I removed the swing arm bearings before I had the swing arm powder coated. The swing arm bearings are the same sealed bearings used on the 1983 R100RS that I previously rebuilt so the procedure for replacing them on the R80ST is the same. In this document I link to the previous documentation for the 1983 R100RS as appropriate.
Earlier versions of the airhead swing arm used traditional bearings with a separate inner and outer race. I show how to replace that style swing arm bearing here.
I use a blind bearing puller set that I got for about $60.00.
I needed to fabricate a collar to remove the inner race. This shows how I fabricated the collar.
I use a large socket that is about 42 mm in diameter to drive the sealed bearings into the holes in the swing arm. The bearing diameter is 40 mm so the edge of the socket fits on top of the outer race and does not touch the inner race.
I got the sealed bearings (BMW Part# 33 17 1 241 546; EME Part# SABearing546) from Euro MotoElectrics which graciously agreed to support me with parts for this rebuild for charity project. When I’m done I’ll auction the bike and all the proceeds will go to the Motorcycle Relief Project.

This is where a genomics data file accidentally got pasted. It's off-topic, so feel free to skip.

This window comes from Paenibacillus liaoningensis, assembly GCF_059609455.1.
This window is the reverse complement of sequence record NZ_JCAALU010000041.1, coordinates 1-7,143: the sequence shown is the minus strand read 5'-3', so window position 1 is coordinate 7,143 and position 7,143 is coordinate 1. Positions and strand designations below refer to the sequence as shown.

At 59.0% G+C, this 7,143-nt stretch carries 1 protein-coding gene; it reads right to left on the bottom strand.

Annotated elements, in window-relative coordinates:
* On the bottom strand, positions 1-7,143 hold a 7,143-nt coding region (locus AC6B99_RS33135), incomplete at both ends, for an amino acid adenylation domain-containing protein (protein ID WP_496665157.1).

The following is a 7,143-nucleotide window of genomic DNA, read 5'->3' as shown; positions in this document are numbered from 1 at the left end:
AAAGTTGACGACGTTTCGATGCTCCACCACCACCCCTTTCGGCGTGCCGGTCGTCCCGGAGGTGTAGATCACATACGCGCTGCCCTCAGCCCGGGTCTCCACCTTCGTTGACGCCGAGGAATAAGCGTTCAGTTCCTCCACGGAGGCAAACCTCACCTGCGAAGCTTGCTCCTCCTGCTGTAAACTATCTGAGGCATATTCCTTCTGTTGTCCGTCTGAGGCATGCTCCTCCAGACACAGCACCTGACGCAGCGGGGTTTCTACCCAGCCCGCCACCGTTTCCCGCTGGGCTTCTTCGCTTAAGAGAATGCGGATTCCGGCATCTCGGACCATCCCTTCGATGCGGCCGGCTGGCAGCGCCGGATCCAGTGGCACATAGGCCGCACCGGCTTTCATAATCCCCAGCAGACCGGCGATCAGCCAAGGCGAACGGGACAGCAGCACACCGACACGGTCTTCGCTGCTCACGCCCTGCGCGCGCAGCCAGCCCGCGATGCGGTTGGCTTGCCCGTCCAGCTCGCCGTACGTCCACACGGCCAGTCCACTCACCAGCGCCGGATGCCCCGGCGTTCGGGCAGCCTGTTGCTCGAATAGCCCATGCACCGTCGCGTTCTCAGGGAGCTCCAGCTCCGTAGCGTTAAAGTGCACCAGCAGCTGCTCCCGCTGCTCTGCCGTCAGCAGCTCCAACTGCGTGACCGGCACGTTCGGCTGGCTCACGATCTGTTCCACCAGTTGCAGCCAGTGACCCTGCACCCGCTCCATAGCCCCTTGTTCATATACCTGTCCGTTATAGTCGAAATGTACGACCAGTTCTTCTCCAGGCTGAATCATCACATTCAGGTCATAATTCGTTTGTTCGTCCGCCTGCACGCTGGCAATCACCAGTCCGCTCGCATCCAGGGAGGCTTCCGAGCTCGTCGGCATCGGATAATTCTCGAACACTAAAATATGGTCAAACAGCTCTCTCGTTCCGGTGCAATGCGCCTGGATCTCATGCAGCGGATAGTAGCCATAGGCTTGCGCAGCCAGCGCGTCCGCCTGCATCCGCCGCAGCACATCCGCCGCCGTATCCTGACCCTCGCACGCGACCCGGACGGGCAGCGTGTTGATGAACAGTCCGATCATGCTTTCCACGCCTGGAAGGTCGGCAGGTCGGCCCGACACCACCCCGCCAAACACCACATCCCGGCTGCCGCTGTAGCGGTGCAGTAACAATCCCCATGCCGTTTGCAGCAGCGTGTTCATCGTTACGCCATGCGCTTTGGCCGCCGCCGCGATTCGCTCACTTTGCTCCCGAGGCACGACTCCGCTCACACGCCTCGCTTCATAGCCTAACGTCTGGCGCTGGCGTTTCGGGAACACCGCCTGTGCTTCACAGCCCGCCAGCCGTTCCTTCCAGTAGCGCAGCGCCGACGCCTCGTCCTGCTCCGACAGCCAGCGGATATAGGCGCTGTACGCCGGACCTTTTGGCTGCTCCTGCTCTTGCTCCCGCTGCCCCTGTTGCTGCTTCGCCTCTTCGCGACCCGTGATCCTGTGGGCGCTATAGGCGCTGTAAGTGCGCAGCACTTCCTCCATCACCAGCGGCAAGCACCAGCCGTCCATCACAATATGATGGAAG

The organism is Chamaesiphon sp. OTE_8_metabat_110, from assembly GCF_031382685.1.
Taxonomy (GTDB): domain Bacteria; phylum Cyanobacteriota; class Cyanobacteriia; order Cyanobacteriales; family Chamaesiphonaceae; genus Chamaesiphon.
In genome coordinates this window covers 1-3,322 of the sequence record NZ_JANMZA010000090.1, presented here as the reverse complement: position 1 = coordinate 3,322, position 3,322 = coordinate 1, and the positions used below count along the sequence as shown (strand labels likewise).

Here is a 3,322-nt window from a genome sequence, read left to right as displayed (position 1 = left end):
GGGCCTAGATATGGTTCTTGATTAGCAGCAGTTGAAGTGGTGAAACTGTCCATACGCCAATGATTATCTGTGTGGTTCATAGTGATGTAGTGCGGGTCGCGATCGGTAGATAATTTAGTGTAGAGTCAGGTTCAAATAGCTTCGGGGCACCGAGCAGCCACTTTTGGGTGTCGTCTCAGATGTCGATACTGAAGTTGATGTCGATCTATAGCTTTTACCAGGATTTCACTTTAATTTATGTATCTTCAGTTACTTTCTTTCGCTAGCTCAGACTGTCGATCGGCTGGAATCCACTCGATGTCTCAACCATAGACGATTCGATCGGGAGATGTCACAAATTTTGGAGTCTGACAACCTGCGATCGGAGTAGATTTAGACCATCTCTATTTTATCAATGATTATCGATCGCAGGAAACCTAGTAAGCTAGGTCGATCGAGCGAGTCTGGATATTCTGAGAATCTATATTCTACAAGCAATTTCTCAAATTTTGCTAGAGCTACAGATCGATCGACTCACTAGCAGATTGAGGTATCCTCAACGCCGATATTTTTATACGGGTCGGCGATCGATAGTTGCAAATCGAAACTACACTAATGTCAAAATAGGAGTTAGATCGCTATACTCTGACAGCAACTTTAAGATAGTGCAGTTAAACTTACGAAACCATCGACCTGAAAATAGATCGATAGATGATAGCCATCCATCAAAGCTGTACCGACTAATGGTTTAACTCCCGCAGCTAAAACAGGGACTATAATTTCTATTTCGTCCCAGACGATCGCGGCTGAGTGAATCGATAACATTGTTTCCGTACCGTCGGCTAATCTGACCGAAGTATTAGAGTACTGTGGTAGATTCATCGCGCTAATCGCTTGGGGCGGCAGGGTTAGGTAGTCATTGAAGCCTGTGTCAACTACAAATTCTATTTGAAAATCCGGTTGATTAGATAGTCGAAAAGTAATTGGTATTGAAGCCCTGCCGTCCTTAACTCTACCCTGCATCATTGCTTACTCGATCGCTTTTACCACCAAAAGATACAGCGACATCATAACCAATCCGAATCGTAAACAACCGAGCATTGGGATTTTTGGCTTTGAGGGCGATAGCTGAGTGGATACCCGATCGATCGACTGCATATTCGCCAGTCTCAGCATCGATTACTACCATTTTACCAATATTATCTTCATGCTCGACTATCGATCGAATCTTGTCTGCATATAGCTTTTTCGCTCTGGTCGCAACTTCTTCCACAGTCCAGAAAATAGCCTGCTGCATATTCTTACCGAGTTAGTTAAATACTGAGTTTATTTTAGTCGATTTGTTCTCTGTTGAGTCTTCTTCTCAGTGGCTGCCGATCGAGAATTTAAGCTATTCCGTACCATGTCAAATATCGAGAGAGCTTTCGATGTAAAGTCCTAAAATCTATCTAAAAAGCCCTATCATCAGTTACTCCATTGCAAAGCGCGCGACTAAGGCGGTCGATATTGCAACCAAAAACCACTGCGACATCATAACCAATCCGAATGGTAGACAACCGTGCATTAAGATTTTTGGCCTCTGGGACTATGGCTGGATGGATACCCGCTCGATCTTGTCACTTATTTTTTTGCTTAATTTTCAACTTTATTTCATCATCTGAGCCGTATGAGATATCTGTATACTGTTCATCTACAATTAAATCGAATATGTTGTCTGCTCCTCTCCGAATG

This is a short video showing how I remove and install the sealed bearings.
VIDEO: 1983 BMW R80ST Replace Swing Arm Bearings
Remove Swing Arm Bearings
Removing the swing arm bearings destroys them. Here is how I do it for the 1983 R100RS.
Here is an R80ST bearing after removal.
The R80ST outer races show brinneling caused by the rollers hammering the outer race. This is a common condition since roller bearings don’t rotate completely when used in a swing arm so grease doesn’t get distributed around the rollers and eventually the roller is in direct contact with the outer race.
Install Swing Arm Bearings
The R80ST swing arm is designed for a monoshock and both holes have a solid metal bottom. The dual shock swing arms use a steel blanking plate (BMW part# 33 17 1 239 812) in the left bearing hole to keep grease from filling the swing arm crossover tube. The R80ST does not require this blanking plate.
The sealed bearings have a plastic dust cover. I use a knife to get under the edge of the dust cover and then pull it off before installing the bearings.
Here are the markings on my new sealed bearings.
Here is how I install the sealed bearings in the 1983 R100RS.
I can drive the left side bearing into the hole using the socket and a hammer by resting the swing arm on my work bench.
Due to the design of the R80ST swing arm, I wrapped the swing arm tube in shop towels and rested it on the rubber jaws of my vice so it would stay level while I drove the right side bearing into the hole.
Here are the R80ST bearings and dust covers installed in the swing arm.